The very essence of Berszan Zsolt’s artworks consist of a reductionist visual thinking. In his personal exhibitions from the previous years, Berszan employed Malevich’s gesture through the dominant use of black and the idea of splitting the world into four primary colours, in which black stands for materiality, finitude. Bearing this concept in mind, the starting point of the present exhibition is the depiction of finitude: in the two large drawings we are confronted with black joined surfaces. But the black comes in a light colour framework. The dark matter of the material world is adjoined with the infinity, it unfolds to an indeterminable and imperceptible space, which – in these circumstances – is to be perceived as the other side of human life. The hidden lights lying on the drawings’ surface reveal shapes almost homogenous with the black, certain prominences of the other world.
The two drawings are placed one in front the other, framing an object of a really unidentifiable nature: a deformed matter lying on the floor, the very look of shapeless matter. The past black artworks of Berszan’s – made of silicone, metal or concrete – all reflected the very meaning of extinction, of cease. In this case, the shapeless concrete block, through its insignificant grey, is depriving us of the possibility to assign a certain meaning. Stuck in between the given „mise en scene” that emphasizes even more the bleakness of the room, the grey block becomes an „object” denying its status, the one of an object. In reality it ceases to be a body, it can not longer be called an object, but only an ’objet’- staring out from the remains of life. ’Objet’ in Julia Kristeva’s definition. In the French philosopher’s essay, called ”Powers of Horror. An Essay on Abjection”, ‘objet’ represents an objectless object, identifiable – as rejection – by a self, who is disrespectfully considering his/her self, his/her materiality, his/her extinction. ’Objet’ may be a tuft of hair, a suppurating wound, or the corpse itself – as the remains of life, of the body. Berszan’s concrete block lies down the floor as the expression of the eternal rest. There’s nothing but a concrete block that undresses itself of any sculptural shape: seen from above seems to be a tridimensional painting, a „tridimensional canvas” painted with savage gestures. On the surface of this concrete block, created with a brute force, some different nuances are alternating, building an undefined composition, bearing no meaning. As if we would look into a coffin, where the corpse is unrecognizable and the death is devoid of motherland.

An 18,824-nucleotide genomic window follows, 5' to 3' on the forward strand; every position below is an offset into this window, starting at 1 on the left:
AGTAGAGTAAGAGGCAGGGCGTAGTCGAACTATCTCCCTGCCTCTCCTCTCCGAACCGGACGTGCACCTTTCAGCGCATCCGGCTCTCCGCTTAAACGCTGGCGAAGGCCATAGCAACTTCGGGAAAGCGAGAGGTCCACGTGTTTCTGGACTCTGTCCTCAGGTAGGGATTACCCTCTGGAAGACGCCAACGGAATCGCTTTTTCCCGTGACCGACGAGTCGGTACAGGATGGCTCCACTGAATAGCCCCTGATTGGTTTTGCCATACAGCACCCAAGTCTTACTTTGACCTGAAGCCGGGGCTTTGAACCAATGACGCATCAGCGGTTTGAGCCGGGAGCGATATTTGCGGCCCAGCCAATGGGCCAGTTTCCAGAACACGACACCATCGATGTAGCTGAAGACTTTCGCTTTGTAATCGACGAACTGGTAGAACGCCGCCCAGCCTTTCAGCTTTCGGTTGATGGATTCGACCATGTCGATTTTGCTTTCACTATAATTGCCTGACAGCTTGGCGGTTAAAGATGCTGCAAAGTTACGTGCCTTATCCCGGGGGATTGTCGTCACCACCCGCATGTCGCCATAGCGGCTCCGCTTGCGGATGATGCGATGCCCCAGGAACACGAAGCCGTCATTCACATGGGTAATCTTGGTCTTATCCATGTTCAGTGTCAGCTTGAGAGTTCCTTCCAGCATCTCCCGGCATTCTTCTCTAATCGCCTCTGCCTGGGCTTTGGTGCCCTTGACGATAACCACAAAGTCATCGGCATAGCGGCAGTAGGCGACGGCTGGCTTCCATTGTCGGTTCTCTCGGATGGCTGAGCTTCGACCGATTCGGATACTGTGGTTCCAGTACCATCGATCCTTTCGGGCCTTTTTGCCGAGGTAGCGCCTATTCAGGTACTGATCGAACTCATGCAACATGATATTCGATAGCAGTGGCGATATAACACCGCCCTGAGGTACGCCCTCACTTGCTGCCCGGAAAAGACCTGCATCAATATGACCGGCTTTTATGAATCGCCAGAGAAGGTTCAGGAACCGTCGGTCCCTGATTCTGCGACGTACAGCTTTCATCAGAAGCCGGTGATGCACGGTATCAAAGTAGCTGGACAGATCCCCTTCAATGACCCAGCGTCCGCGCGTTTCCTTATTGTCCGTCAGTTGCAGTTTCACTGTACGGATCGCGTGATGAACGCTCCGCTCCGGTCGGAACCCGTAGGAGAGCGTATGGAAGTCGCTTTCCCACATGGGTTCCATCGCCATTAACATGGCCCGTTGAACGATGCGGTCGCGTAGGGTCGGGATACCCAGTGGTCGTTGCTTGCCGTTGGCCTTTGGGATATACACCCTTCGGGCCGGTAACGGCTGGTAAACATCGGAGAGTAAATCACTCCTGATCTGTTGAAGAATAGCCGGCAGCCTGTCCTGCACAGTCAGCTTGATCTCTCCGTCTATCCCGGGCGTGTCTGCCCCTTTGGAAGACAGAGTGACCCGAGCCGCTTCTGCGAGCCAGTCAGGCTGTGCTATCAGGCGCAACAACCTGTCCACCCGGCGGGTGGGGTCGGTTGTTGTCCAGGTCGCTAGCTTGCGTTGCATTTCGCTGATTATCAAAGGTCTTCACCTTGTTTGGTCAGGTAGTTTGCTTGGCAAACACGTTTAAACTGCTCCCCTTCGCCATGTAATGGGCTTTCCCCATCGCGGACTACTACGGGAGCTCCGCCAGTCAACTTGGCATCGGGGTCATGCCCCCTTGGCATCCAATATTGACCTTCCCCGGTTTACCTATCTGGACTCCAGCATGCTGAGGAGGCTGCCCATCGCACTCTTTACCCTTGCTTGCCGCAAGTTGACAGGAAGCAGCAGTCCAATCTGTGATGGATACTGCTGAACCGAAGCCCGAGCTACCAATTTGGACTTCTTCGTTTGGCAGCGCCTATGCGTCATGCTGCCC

philosopher – aesthetician